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Duncan Cheslett

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Re: CAVENDISH GC: A Dr Mac Delight - 2018-19 Winter Tour
« Reply #125 on: December 14, 2020, 03:21:39 AM »
Many modern architects set up their courses around the scratch player. I have always questioned this philosophy.


Dr Mac famously considered all abilities when he designed a course.

Ben Stephens

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Re: CAVENDISH GC: A Dr Mac Delight - 2018-19 Winter Tour
« Reply #126 on: December 14, 2020, 03:29:00 AM »
Many modern architects set up their courses around the scratch player. I have always questioned this philosophy.


Dr Mac famously considered all abilities when he designed a course.


Agree on this! Variety is the spice of life

Duncan Cheslett

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Re: CAVENDISH GC: A Dr Mac Delight - 2018-19 Winter Tour
« Reply #127 on: December 14, 2020, 03:58:06 AM »
Not to mention the fact that golf courses are paid for by players of average ability.
« Last Edit: December 14, 2020, 05:49:57 AM by Duncan Cheslett »

Ben Stephens

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Re: CAVENDISH GC: A Dr Mac Delight - 2018-19 Winter Tour
« Reply #128 on: December 14, 2020, 04:21:52 AM »
Not to mention the fact that golf courses are paid for by players if average ability.


They are the true clients in this regard.


One other thing have you talked to the green keeper - is the clean cut Fazio like bunker outlines a maintenance reason?

Sean_A

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Re: CAVENDISH GC: A Dr Mac Delight - 2018-19 Winter Tour
« Reply #129 on: December 14, 2020, 04:49:55 AM »
Many modern architects set up their courses around the scratch player. I have always questioned this philosophy.


Dr Mac famously considered all abilities when he designed a course.

Dr Mac will have considered average handicap golfers, but the courses would have been extremely difficult relative to today's standard.

Ciao
New plays planned for 2023: Cardigan, St David's City, Clyne, Panmure, Kinghorn, Harrogate, West Byfleet, North Foreland & Ladybank

Thomas Dai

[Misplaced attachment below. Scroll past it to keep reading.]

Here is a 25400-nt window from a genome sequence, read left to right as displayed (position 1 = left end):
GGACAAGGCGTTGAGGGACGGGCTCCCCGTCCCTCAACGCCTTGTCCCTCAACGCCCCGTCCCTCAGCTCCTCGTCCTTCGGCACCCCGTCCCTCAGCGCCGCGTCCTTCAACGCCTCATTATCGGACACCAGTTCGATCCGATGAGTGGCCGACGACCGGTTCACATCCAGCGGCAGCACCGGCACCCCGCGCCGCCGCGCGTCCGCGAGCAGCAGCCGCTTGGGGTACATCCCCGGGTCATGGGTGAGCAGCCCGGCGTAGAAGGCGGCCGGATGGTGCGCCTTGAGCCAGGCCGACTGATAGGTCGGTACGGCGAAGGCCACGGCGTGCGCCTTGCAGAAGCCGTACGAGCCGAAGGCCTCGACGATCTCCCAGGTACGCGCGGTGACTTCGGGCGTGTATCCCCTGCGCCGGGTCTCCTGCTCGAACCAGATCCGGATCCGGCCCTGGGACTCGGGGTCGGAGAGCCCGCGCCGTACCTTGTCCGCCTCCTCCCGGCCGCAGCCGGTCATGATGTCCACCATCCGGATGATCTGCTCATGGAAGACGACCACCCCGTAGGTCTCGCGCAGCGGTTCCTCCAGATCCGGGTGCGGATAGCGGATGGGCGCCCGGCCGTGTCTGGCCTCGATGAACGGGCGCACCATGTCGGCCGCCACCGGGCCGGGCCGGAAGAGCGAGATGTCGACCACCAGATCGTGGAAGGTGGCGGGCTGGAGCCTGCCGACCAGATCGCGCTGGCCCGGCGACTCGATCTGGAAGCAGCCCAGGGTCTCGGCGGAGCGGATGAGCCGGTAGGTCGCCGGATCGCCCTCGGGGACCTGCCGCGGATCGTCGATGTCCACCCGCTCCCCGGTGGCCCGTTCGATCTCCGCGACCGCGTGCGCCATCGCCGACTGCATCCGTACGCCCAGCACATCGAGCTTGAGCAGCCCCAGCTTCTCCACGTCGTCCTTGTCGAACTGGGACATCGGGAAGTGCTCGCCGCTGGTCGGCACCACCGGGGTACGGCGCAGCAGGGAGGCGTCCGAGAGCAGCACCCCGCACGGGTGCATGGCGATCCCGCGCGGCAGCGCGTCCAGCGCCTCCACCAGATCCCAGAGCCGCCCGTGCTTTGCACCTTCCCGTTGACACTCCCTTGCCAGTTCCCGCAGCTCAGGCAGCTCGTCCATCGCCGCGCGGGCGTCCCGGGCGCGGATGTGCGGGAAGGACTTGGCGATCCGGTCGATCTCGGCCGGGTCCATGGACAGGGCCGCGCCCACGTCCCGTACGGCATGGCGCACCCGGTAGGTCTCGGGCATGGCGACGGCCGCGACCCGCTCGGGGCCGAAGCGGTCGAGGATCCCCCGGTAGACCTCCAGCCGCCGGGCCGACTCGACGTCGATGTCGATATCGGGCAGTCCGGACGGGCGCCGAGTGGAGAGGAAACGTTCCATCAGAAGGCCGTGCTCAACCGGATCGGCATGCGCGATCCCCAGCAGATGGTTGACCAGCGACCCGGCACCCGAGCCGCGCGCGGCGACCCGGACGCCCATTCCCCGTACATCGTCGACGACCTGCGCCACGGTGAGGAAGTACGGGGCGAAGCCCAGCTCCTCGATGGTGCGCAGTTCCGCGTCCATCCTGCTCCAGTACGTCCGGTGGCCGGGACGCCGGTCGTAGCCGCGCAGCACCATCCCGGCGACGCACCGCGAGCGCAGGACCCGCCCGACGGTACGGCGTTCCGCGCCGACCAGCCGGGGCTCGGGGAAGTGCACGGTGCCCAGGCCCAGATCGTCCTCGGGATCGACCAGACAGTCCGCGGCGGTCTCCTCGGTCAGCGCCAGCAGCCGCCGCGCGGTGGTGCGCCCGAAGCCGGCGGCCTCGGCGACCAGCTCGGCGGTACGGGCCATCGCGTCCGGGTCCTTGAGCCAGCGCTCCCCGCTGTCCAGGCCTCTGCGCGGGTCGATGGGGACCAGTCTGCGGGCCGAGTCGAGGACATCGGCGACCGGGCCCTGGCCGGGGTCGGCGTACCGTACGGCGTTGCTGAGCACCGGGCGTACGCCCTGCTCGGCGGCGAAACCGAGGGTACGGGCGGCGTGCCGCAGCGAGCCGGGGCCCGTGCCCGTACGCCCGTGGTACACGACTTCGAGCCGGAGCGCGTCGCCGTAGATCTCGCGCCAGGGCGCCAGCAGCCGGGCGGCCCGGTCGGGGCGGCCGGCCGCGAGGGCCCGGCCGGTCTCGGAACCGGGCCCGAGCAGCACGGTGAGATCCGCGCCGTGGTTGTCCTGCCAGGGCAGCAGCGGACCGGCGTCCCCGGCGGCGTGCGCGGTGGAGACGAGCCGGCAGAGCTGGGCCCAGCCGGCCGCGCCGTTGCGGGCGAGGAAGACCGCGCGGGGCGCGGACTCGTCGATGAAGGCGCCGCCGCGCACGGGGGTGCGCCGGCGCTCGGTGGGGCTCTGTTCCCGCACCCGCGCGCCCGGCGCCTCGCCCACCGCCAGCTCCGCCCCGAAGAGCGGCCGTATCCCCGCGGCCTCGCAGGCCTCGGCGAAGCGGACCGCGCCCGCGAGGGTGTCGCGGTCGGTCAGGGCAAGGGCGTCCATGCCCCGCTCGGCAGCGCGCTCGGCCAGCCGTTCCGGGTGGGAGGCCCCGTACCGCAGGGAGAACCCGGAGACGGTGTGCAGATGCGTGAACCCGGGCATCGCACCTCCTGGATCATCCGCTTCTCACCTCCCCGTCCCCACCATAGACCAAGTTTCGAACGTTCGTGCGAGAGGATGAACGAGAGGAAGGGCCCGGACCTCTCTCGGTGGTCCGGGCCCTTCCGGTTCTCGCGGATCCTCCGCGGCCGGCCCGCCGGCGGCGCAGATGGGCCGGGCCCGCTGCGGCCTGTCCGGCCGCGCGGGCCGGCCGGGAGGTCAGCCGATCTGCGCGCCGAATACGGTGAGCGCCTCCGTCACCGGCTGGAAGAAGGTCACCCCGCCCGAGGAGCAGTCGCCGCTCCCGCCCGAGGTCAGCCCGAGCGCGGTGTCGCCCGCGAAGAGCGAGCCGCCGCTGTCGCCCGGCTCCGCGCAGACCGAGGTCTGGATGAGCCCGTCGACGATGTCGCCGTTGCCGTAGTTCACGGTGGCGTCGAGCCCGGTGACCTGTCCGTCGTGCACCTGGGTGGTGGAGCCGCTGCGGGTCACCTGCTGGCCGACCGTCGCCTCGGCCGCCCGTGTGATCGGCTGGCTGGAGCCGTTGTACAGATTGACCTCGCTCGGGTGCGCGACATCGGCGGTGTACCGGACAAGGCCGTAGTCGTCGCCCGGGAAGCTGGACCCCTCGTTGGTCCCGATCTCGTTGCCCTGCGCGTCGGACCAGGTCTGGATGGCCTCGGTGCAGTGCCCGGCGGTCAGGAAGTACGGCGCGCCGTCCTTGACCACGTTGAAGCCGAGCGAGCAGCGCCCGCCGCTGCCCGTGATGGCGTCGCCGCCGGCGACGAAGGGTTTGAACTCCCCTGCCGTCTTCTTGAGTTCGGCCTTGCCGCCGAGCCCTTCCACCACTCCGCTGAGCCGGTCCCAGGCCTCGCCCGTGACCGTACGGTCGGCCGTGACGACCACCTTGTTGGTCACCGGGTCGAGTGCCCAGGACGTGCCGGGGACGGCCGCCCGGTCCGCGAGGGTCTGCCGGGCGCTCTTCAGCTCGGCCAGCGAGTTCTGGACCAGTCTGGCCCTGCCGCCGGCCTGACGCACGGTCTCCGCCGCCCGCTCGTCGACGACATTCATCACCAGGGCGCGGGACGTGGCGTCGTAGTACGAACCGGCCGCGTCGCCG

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Re: CAVENDISH GC: A Dr Mac Delight - 2018-19 Winter Tour
« Reply #130 on: December 14, 2020, 05:55:23 AM »
No comment on the bunkering etc but the old stone wall in front of the Clubhouse looks to my eye at least much nicer than the current hedge.
atb

Sean_A

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Re: CAVENDISH GC: A Dr Mac Delight - 2018-19 Winter Tour
« Reply #131 on: December 14, 2020, 06:11:49 AM »
No comment on the bunkering etc but the old stone wall in front of the Clubhouse looks to my eye at least much nicer than the current hedge.
atb

There is a hedge in front of the stone wall?

Ciao
New plays planned for 2023: Cardigan, St David's City, Clyne, Panmure, Kinghorn, Harrogate, West Byfleet, North Foreland & Ladybank

Duncan Cheslett

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Re: CAVENDISH GC: A Dr Mac Delight - 2018-19 Winter Tour
« Reply #132 on: December 14, 2020, 06:54:26 AM »
No comment on the bunkering etc but the old stone wall in front of the Clubhouse looks to my eye at least much nicer than the current hedge.
atb

There is a hedge in front of the stone wall?

Ciao


Nah.


There are a couple of bushes and some flower beds but thatís it!

Thomas Dai

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Re: CAVENDISH GC: A Dr Mac Delight - 2018-19 Winter Tour
« Reply #133 on: December 14, 2020, 10:09:13 AM »
No comment on the bunkering etc but the old stone wall in front of the Clubhouse looks to my eye at least much nicer than the current hedge.
atb
There is a hedge in front of the stone wall?
Ciao
Nah.
There are a couple of bushes and some flower beds but thatís it!
Further microscope viewing of the old and new photos posted above do seem to still indicate wall but of different colour. Maybe the coloured version of the old photo is out of kilter? Canít think for the life of me who did it?!:):):)
Atb

John Mayhugh

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Re: CAVENDISH GC: A Dr Mac Delight - 2018-19 Winter Tour
« Reply #134 on: December 14, 2020, 12:04:31 PM »
Further microscope viewing of the old and new photos posted above do seem to still indicate wall but of different colour. Maybe the coloured version of the old photo is out of kilter? Canít think for the life of me who did it?!:) :) :)
Atb

The colorized version looks much better than the real thing. Most wouldn't notice the contrast of the dark wall against the lighter clubhouse, but matching shades would be much more attractive.


Ben,

I don't believe every MacKenzie bunker looked like the ones at Cypress Point. A lot easier to do those shapes in sand dunes than in heavier soil. I think that MacKenzie wanted to draw the eye away from the target, and did it to great effect with irregular lines and flashed up capes. But I think historical photos from Cavendish would give a much better idea of what that course's bunkering looked like than referring to CPC as an ideal. Surely the implementation should vary by site.